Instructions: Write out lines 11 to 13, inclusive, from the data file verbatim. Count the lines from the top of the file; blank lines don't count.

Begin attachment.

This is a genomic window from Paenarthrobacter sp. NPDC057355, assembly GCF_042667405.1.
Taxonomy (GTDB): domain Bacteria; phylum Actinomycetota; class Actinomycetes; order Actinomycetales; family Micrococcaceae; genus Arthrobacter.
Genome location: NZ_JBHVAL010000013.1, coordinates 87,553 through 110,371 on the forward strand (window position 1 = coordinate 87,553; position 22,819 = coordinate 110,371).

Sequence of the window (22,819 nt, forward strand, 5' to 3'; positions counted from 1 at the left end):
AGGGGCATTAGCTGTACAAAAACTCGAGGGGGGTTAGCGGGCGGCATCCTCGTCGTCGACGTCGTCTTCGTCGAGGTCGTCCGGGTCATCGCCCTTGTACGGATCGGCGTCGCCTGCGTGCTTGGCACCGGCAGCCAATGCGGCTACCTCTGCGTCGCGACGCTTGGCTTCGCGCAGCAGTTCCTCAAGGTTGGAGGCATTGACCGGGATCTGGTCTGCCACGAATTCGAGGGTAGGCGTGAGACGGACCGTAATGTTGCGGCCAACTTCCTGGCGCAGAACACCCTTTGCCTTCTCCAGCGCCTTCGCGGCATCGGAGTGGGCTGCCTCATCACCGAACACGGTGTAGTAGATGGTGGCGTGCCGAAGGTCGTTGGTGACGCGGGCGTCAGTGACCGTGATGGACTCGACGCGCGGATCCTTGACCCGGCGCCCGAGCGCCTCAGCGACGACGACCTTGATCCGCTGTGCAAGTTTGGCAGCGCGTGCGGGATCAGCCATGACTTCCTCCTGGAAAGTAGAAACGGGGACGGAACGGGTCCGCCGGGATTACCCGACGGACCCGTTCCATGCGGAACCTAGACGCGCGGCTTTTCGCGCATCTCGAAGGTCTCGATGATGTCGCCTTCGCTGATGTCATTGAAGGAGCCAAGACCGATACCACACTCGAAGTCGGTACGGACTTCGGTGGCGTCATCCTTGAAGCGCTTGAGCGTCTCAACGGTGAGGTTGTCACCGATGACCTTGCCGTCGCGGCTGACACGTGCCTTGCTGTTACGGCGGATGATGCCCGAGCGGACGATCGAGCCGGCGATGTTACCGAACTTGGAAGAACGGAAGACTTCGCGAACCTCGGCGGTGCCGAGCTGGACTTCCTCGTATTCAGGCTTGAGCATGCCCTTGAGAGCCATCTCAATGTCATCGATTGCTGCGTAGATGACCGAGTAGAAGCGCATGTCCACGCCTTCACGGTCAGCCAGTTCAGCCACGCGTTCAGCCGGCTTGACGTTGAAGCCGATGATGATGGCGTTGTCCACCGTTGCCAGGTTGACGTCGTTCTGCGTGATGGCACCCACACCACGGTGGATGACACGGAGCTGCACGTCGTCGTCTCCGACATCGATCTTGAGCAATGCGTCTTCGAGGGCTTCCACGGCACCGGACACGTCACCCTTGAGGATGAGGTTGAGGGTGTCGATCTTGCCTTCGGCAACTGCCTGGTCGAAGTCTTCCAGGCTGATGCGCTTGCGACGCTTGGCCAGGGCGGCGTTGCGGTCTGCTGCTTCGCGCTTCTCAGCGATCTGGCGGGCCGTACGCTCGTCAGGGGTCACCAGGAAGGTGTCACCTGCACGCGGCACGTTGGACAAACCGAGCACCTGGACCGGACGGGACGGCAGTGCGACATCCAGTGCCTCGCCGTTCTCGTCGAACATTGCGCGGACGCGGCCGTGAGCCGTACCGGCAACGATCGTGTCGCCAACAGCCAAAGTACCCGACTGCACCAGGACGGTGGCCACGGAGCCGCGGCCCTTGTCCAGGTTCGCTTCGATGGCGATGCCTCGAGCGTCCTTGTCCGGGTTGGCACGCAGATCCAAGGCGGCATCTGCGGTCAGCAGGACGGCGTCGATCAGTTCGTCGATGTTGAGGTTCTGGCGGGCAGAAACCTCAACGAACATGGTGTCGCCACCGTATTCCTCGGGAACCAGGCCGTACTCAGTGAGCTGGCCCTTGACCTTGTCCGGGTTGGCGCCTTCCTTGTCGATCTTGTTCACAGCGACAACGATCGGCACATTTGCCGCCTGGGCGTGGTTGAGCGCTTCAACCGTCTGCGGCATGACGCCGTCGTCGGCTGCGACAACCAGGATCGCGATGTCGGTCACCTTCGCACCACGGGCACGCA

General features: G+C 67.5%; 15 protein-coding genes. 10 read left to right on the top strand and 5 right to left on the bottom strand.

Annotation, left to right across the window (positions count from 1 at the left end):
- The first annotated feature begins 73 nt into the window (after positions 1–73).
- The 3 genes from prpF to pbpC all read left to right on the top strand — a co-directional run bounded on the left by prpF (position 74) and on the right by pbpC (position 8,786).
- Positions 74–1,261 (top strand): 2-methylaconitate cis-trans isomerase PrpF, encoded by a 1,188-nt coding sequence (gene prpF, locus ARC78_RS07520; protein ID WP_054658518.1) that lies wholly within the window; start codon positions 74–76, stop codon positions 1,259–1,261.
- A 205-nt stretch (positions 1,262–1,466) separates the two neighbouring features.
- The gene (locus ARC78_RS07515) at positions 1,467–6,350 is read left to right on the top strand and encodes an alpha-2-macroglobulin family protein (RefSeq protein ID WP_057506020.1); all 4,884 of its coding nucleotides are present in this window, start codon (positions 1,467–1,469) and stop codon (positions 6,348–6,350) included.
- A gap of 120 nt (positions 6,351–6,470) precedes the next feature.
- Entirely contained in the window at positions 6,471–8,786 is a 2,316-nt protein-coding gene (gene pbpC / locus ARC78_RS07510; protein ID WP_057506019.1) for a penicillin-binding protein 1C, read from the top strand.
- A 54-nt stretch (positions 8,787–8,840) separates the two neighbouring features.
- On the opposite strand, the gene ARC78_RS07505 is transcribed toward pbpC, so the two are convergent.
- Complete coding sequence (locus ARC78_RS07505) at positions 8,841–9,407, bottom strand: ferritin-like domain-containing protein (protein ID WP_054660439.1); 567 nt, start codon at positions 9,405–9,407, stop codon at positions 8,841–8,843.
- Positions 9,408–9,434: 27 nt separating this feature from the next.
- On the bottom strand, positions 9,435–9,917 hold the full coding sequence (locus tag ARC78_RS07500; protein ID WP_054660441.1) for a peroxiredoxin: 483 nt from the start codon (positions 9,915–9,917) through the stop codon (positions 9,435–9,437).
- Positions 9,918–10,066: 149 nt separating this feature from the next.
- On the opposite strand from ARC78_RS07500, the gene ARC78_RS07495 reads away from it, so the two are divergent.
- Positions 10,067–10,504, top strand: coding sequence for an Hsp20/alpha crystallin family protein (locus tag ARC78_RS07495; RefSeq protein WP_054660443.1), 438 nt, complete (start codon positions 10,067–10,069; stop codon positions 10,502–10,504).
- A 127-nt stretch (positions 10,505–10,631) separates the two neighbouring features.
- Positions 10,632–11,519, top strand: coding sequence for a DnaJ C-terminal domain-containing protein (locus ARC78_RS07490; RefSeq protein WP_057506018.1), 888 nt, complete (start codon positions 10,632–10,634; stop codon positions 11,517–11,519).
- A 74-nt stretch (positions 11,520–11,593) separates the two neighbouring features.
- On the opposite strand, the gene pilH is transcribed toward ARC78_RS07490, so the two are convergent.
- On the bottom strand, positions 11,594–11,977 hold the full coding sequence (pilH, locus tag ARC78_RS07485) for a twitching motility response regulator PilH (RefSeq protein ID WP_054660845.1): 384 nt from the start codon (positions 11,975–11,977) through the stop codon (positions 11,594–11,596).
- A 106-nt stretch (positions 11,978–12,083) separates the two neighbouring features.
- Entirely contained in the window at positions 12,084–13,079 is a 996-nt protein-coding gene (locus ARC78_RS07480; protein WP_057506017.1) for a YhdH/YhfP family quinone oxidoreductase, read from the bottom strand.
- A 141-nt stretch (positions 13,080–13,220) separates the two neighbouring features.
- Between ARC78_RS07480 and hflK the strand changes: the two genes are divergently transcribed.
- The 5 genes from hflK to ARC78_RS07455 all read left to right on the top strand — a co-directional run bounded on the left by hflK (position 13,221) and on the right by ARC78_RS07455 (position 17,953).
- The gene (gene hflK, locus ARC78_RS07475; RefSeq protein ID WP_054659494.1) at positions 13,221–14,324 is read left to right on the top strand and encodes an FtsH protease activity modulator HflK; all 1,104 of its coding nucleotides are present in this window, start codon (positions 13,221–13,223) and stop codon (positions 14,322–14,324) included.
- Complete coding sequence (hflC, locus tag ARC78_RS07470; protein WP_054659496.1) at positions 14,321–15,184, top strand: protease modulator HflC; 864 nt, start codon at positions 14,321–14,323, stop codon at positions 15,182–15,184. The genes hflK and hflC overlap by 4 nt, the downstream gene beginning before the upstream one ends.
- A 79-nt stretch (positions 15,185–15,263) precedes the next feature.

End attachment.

- A 205-nt stretch (positions 1,262–1,466) separates the two neighbouring features.
- The gene (locus ARC78_RS07515) at positions 1,467–6,350 is read left to right on the top strand and encodes an alpha-2-macroglobulin family protein (RefSeq protein ID WP_057506020.1); all 4,884 of its coding nucleotides are present in this window, start codon (positions 1,467–1,469) and stop codon (positions 6,348–6,350) included.
- A gap of 120 nt (positions 6,351–6,470) precedes the next feature.